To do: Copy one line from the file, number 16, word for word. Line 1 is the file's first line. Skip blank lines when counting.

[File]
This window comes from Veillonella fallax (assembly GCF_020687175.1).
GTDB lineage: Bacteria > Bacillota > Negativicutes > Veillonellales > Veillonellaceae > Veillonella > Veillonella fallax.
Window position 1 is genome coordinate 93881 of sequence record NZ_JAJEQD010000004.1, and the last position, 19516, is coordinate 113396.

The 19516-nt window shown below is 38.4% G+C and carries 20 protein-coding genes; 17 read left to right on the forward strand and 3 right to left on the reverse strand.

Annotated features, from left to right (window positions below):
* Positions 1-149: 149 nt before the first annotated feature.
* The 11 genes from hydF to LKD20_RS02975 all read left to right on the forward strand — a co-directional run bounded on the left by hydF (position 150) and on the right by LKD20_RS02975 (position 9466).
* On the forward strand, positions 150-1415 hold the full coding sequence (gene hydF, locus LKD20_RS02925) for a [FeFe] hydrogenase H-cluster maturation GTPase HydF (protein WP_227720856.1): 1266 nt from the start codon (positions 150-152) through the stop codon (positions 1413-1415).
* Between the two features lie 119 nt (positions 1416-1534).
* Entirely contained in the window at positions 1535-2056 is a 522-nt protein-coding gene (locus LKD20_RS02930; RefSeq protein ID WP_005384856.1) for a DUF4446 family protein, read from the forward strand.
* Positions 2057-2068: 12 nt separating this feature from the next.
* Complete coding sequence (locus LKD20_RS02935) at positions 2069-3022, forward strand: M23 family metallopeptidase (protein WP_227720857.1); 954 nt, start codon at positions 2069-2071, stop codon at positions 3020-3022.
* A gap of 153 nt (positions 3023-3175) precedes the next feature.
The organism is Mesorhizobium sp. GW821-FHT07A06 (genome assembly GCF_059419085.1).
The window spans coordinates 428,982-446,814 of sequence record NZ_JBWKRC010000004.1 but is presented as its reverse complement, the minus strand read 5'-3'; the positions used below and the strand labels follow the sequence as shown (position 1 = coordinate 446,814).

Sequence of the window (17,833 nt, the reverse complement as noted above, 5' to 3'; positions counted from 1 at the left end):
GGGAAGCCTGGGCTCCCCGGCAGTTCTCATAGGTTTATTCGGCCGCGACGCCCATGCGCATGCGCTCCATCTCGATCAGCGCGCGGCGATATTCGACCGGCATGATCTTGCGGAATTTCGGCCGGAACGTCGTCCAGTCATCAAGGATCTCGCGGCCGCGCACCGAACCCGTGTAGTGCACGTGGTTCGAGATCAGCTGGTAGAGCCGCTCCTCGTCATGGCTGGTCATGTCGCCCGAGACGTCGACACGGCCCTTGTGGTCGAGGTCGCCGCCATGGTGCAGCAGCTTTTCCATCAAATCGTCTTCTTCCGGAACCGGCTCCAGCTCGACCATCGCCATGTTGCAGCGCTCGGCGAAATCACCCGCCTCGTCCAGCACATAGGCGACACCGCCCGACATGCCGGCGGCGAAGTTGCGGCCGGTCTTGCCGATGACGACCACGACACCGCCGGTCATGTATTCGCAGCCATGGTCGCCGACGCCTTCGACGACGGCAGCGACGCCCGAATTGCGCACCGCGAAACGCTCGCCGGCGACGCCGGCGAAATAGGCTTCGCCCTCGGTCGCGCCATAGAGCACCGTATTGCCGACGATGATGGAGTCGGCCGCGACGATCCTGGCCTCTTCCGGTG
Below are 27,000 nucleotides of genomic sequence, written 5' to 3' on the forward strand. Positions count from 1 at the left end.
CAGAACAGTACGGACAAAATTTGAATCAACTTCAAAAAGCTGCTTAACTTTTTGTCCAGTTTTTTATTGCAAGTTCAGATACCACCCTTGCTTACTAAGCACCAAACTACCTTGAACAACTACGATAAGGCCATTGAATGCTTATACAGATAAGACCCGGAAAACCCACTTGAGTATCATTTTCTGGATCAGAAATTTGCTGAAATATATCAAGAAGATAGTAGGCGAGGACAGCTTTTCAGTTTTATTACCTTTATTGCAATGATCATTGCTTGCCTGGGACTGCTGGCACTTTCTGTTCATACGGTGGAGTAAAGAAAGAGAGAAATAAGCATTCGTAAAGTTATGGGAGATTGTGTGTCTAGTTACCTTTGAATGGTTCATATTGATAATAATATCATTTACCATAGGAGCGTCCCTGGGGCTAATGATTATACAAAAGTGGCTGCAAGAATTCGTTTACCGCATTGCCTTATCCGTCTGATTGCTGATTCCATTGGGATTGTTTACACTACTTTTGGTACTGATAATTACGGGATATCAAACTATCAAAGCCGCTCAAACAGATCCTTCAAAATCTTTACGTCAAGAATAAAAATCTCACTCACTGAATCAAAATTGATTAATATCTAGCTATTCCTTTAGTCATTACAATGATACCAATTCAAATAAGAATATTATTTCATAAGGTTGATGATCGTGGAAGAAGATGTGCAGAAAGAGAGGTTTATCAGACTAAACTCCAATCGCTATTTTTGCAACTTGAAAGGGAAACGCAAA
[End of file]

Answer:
Sequence of the window (17,833 nt, the reverse complement as noted above, 5' to 3'; positions counted from 1 at the left end):